Production Blog

Put Wheat to the Test

Pamela Smith
By  Pamela Smith , Crops Technology Editor
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There's information in those stands of wheat. Plan to enter the 2023 National Wheat Yield Contest. (DTN photo by Pamela Smith)

Here's a challenge worthy of taking a national wheat stand. An English farmer achieved a new Guinness World Record wheat yield of 267 bushels per acre (bpa) in 2022. U.S. growers who enter the National Wheat Yield Contest (NWYC) have a chance to rewrite the record book in 2023.

The National Wheat Foundation is now accepting entries for its contest, which has a goal of teaching growers how to improve wheat -- both in terms of productivity and quality.

The 2022 NWYC winner, Rylee Reynolds of Castleford, Idaho, did his part to set records by producing 231.37 bpa of irrigated soft white winter wheat -- beating the previous contest high of 211.59 bpa recorded in 2019. Three 2022 contest entries binned more than 200 bpa.

This year there are a few rule changes. Entry deadlines have changed slightly with winter wheat entries due May 15, 2023, and spring wheat entries are Aug. 1, 2023.

Each entry costs $100. There are many partners with vouchers that contestants are encouraged to use for the entry payments. Entrants must also be a member in good standing of a recognized state wheat grower association -- or National Association of Wheat Growers (NAWG) if from a state without a state wheat grower association -- before completing and submitting an entry.

Wheat growers are encouraged to enter early and plan what management techniques they will adopt to reach their top yield potential.

The wheat yield contest is designed to help contestants strive for high yield, quality and profit.

Beyond winter and spring wheat, the contest selects yield winners in dryland and irrigated categories. It selects the highest-yielding entry from each state for each category. National winners are selected from this group of entries based on highest yield.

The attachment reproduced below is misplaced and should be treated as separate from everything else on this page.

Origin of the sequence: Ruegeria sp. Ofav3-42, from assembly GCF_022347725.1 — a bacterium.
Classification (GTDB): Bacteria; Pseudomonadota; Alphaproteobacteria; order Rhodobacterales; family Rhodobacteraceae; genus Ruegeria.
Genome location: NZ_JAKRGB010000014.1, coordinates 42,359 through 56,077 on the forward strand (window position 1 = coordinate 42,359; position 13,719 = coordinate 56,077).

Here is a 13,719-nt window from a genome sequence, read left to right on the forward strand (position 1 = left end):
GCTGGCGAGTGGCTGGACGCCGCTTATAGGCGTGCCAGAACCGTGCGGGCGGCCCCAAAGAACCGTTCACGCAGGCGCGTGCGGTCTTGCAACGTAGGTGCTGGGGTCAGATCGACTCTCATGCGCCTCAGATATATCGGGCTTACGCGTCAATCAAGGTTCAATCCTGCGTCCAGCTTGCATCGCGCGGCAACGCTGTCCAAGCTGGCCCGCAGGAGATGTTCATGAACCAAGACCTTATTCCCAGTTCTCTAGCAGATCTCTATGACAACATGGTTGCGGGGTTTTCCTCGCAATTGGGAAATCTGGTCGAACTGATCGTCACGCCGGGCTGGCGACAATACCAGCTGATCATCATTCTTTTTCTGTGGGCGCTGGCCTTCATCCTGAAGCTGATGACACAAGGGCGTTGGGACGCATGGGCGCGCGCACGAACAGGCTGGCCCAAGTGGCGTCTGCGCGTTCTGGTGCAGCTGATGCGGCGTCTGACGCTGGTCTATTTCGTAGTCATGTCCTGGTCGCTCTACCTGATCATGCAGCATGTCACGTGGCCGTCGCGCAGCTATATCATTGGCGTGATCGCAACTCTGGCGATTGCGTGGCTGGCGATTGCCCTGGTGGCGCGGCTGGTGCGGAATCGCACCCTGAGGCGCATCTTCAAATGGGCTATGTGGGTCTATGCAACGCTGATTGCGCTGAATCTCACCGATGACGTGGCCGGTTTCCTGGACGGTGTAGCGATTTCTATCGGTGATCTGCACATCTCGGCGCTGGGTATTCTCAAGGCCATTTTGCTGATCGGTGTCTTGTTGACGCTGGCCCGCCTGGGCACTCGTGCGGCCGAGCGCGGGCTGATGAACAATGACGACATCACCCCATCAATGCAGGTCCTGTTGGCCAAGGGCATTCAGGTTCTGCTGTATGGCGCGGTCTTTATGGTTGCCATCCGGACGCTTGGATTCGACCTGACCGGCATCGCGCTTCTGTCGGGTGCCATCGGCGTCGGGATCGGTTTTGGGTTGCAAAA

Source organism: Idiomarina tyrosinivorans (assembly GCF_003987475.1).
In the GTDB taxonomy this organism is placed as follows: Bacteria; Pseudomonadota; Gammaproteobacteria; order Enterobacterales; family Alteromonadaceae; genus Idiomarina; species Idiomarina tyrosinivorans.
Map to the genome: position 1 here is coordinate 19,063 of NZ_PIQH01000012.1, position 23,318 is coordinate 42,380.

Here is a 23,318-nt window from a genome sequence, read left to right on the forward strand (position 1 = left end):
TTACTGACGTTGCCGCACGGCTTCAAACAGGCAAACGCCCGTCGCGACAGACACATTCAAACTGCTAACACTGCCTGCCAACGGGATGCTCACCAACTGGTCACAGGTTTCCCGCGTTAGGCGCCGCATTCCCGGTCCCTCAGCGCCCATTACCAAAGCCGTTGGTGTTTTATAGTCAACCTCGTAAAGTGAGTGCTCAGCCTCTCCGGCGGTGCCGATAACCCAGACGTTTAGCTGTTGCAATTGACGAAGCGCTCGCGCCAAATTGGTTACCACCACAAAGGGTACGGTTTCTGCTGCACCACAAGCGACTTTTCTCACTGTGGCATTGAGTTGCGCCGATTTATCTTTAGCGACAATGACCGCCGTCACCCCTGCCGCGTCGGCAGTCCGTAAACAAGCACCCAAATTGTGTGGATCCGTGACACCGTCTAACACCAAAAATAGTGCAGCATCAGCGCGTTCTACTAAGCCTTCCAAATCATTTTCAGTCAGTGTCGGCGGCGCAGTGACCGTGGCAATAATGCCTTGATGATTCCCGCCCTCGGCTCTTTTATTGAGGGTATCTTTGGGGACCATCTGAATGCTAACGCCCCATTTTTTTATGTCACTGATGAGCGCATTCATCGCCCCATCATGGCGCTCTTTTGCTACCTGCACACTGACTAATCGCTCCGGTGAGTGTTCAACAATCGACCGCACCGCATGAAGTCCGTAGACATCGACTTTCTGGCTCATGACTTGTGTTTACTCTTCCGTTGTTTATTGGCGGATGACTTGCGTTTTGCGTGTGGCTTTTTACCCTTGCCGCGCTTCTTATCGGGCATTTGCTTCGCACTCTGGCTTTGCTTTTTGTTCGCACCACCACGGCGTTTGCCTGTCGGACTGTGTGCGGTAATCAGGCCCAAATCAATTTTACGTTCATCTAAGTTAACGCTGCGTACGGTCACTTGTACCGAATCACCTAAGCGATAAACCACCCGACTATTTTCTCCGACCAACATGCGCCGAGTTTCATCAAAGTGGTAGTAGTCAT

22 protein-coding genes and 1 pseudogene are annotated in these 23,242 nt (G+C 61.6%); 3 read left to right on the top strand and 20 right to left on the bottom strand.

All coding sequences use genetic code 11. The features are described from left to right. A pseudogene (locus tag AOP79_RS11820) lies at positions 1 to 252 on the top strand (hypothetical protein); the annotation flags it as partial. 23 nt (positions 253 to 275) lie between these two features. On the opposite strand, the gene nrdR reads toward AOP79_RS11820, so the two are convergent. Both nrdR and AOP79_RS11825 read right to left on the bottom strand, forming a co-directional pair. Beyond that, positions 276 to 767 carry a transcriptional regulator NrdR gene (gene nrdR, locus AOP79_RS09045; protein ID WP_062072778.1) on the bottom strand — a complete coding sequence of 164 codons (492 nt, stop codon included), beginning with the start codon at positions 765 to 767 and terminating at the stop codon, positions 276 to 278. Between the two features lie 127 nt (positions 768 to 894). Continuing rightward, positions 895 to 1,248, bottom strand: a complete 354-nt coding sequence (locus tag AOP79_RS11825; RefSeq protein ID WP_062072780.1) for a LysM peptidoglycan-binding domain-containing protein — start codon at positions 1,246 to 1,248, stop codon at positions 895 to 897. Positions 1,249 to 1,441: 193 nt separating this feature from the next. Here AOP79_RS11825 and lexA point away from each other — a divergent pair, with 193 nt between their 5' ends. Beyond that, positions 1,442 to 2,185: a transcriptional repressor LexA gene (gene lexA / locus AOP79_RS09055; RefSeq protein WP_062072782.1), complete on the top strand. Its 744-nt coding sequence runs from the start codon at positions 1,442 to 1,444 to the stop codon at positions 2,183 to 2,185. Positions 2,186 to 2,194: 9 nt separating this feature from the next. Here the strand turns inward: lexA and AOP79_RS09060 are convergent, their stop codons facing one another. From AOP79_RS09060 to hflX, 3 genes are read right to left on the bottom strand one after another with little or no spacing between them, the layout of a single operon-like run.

To improve competitiveness of the contest, a separate contest level looks at the percentage increase by which the measured yield exceeds the most recent five-year Olympic county average, which is published annually by USDA. This serves to level the playing field for growers producing wheat in low-yielding regions.

A grower can win only one national award each year.

Each contestant must save an 8-pound sample of their wheat and the 24 national winners will send their samples in for analysis of baking and milling characteristics. There is also a test weight requirement for eligibility to win the national contest. Depending on class, wheat must exceed 57- or 58-pound test weight to compete.

"Growers who are shooting for high yields, select a good variety and provide the crop with proper management for their yield level usually end up with high-quality wheat. Our quality testing over the past couple of years has proven this," said Anne Osborne, director of the contest.

Partners in the NWYC include WestBred, John Deere, U.S. Wheat Associates, BASF, The McGregor Companies, Croplan, Eastman, AgriMaxx, Ardent Mills, DynaGro, Limagrain Cereal Seeds, PlainsGold, UPL, Ohio Corn & Wheat, Mennel Milling, FarmLogs powered by Bushel, GrainSense, Miller Milling, North Carolina Small Grain Growers, Grain Craft, Grow Pro Genetics, Michigan Wheat, Kansas Wheat, Northern Crops Institute and the North Dakota Mill and Elevator. DTN and Progressive Farmer serve as the official media outlet for the contest.

National winners will receive a trip to the 2024 Commodity Classic in Houston, Texas. They are invited to the winners' reception along with their families, seed suppliers and agronomists. Quality winners will be recognized per class and will have the opportunity to earn an extra cash award.

To learn more about the contest and to enter go to:

Read all about the 2022 NWYC winners:…

Find the Guinness World Record:…

Pamela Smith can be reached at

Follow her on Twitter @PamSmithDTN


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